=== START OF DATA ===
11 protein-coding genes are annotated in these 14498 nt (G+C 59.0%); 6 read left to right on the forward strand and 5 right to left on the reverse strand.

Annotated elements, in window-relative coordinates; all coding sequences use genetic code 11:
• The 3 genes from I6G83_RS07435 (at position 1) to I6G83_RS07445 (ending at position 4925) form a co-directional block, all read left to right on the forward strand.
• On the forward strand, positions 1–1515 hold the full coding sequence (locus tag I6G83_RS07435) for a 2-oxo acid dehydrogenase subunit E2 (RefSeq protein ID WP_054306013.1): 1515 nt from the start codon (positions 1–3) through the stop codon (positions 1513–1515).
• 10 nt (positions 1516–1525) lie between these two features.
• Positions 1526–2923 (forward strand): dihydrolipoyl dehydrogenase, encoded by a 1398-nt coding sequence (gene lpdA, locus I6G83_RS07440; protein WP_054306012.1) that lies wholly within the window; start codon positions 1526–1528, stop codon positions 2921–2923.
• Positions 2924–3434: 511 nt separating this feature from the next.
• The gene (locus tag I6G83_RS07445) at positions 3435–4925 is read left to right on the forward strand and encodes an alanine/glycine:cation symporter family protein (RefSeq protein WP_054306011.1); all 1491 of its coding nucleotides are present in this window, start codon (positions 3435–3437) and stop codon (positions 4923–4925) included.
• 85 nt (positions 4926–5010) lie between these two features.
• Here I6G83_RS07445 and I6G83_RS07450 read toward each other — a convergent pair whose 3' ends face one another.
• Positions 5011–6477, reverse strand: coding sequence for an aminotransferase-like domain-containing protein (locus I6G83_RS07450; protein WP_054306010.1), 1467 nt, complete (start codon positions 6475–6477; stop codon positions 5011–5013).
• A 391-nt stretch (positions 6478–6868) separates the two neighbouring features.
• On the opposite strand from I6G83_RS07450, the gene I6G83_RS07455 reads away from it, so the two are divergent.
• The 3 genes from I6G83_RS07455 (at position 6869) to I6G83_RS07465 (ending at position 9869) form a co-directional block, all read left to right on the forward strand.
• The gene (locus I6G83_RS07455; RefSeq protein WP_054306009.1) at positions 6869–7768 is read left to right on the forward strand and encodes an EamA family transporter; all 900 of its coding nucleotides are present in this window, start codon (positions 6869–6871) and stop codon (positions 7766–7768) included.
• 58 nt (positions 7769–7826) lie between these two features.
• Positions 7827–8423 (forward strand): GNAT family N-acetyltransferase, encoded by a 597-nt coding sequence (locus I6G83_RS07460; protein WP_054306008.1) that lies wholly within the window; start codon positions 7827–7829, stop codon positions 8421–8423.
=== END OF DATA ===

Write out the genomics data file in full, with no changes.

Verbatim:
11 protein-coding genes are annotated in these 14498 nt (G+C 59.0%); 6 read left to right on the forward strand and 5 right to left on the reverse strand.

Annotated elements, in window-relative coordinates; all coding sequences use genetic code 11:
• The 3 genes from I6G83_RS07435 (at position 1) to I6G83_RS07445 (ending at position 4925) form a co-directional block, all read left to right on the forward strand.
• On the forward strand, positions 1–1515 hold the full coding sequence (locus tag I6G83_RS07435) for a 2-oxo acid dehydrogenase subunit E2 (RefSeq protein ID WP_054306013.1): 1515 nt from the start codon (positions 1–3) through the stop codon (positions 1513–1515).
• 10 nt (positions 1516–1525) lie between these two features.
• Positions 1526–2923 (forward strand): dihydrolipoyl dehydrogenase, encoded by a 1398-nt coding sequence (gene lpdA, locus I6G83_RS07440; protein WP_054306012.1) that lies wholly within the window; start codon positions 1526–1528, stop codon positions 2921–2923.
• Positions 2924–3434: 511 nt separating this feature from the next.
• The gene (locus tag I6G83_RS07445) at positions 3435–4925 is read left to right on the forward strand and encodes an alanine/glycine:cation symporter family protein (RefSeq protein WP_054306011.1); all 1491 of its coding nucleotides are present in this window, start codon (positions 3435–3437) and stop codon (positions 4923–4925) included.
• 85 nt (positions 4926–5010) lie between these two features.
• Here I6G83_RS07445 and I6G83_RS07450 read toward each other — a convergent pair whose 3' ends face one another.
• Positions 5011–6477, reverse strand: coding sequence for an aminotransferase-like domain-containing protein (locus I6G83_RS07450; protein WP_054306010.1), 1467 nt, complete (start codon positions 6475–6477; stop codon positions 5011–5013).
• A 391-nt stretch (positions 6478–6868) separates the two neighbouring features.
• On the opposite strand from I6G83_RS07450, the gene I6G83_RS07455 reads away from it, so the two are divergent.
• The 3 genes from I6G83_RS07455 (at position 6869) to I6G83_RS07465 (ending at position 9869) form a co-directional block, all read left to right on the forward strand.
• The gene (locus I6G83_RS07455; RefSeq protein WP_054306009.1) at positions 6869–7768 is read left to right on the forward strand and encodes an EamA family transporter; all 900 of its coding nucleotides are present in this window, start codon (positions 6869–6871) and stop codon (positions 7766–7768) included.
• 58 nt (positions 7769–7826) lie between these two features.
• Positions 7827–8423 (forward strand): GNAT family N-acetyltransferase, encoded by a 597-nt coding sequence (locus I6G83_RS07460; protein WP_054306008.1) that lies wholly within the window; start codon positions 7827–7829, stop codon positions 8421–8423.